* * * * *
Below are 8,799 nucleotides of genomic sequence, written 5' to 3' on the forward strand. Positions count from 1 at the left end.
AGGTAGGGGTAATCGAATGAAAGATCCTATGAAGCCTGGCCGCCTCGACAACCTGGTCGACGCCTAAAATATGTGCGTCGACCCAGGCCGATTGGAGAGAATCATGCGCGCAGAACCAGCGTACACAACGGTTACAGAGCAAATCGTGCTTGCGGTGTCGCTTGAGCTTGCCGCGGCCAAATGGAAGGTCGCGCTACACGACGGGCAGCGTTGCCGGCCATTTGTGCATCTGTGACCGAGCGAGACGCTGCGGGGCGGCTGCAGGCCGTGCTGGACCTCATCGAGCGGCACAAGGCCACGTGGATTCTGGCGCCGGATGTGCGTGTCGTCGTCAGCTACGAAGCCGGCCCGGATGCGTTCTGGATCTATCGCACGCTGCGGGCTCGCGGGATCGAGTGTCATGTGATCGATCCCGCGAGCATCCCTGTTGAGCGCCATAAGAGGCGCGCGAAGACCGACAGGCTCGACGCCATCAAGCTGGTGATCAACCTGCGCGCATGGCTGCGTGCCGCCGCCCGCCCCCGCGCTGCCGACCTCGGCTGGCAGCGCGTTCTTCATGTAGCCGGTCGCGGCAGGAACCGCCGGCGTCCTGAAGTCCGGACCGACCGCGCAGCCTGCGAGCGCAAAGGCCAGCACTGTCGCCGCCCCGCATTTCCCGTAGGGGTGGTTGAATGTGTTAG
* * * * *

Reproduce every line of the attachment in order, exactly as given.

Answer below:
Below are 8,799 nucleotides of genomic sequence, written 5' to 3' on the forward strand. Positions count from 1 at the left end.
AGGTAGGGGTAATCGAATGAAAGATCCTATGAAGCCTGGCCGCCTCGACAACCTGGTCGACGCCTAAAATATGTGCGTCGACCCAGGCCGATTGGAGAGAATCATGCGCGCAGAACCAGCGTACACAACGGTTACAGAGCAAATCGTGCTTGCGGTGTCGCTTGAGCTTGCCGCGGCCAAATGGAAGGTCGCGCTACACGACGGGCAGCGTTGCCGGCCATTTGTGCATCTGTGACCGAGCGAGACGCTGCGGGGCGGCTGCAGGCCGTGCTGGACCTCATCGAGCGGCACAAGGCCACGTGGATTCTGGCGCCGGATGTGCGTGTCGTCGTCAGCTACGAAGCCGGCCCGGATGCGTTCTGGATCTATCGCACGCTGCGGGCTCGCGGGATCGAGTGTCATGTGATCGATCCCGCGAGCATCCCTGTTGAGCGCCATAAGAGGCGCGCGAAGACCGACAGGCTCGACGCCATCAAGCTGGTGATCAACCTGCGCGCATGGCTGCGTGCCGCCGCCCGCCCCCGCGCTGCCGACCTCGGCTGGCAGCGCGTTCTTCATGTAGCCGGTCGCGGCAGGAACCGCCGGCGTCCTGAAGTCCGGACCGACCGCGCAGCCTGCGAGCGCAAAGGCCAGCACTGTCGCCGCCCCGCATTTCCCGTAGGGGTGGTTGAATGTGTTAG